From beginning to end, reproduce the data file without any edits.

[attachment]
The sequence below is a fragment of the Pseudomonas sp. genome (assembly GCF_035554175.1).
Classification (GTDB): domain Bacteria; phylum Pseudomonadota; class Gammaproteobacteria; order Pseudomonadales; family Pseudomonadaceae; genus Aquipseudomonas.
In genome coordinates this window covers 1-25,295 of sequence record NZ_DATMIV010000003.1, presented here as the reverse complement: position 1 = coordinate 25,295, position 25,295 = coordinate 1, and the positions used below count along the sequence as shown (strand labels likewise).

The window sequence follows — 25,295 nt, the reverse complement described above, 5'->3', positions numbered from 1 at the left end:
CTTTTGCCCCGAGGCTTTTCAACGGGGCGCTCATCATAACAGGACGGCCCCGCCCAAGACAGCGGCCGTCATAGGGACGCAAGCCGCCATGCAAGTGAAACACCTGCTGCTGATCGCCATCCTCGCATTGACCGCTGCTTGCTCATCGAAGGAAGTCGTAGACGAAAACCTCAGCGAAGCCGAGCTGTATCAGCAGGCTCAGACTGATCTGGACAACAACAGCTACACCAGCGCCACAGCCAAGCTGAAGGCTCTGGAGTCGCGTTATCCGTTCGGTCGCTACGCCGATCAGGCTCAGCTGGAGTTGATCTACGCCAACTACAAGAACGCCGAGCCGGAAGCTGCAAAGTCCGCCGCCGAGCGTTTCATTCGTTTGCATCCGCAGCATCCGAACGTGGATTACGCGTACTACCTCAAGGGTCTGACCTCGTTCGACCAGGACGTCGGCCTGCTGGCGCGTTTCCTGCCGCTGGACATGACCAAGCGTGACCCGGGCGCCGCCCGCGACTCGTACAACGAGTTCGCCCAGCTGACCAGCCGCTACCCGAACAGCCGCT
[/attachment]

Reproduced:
The sequence below is a fragment of the Pseudomonas sp. genome (assembly GCF_035554175.1).
Classification (GTDB): domain Bacteria; phylum Pseudomonadota; class Gammaproteobacteria; order Pseudomonadales; family Pseudomonadaceae; genus Aquipseudomonas.
In genome coordinates this window covers 1-25,295 of sequence record NZ_DATMIV010000003.1, presented here as the reverse complement: position 1 = coordinate 25,295, position 25,295 = coordinate 1, and the positions used below count along the sequence as shown (strand labels likewise).

The window sequence follows — 25,295 nt, the reverse complement described above, 5'->3', positions numbered from 1 at the left end:
CTTTTGCCCCGAGGCTTTTCAACGGGGCGCTCATCATAACAGGACGGCCCCGCCCAAGACAGCGGCCGTCATAGGGACGCAAGCCGCCATGCAAGTGAAACACCTGCTGCTGATCGCCATCCTCGCATTGACCGCTGCTTGCTCATCGAAGGAAGTCGTAGACGAAAACCTCAGCGAAGCCGAGCTGTATCAGCAGGCTCAGACTGATCTGGACAACAACAGCTACACCAGCGCCACAGCCAAGCTGAAGGCTCTGGAGTCGCGTTATCCGTTCGGTCGCTACGCCGATCAGGCTCAGCTGGAGTTGATCTACGCCAACTACAAGAACGCCGAGCCGGAAGCTGCAAAGTCCGCCGCCGAGCGTTTCATTCGTTTGCATCCGCAGCATCCGAACGTGGATTACGCGTACTACCTCAAGGGTCTGACCTCGTTCGACCAGGACGTCGGCCTGCTGGCGCGTTTCCTGCCGCTGGACATGACCAAGCGTGACCCGGGCGCCGCCCGCGACTCGTACAACGAGTTCGCCCAGCTGACCAGCCGCTACCCGAACAGCCGCT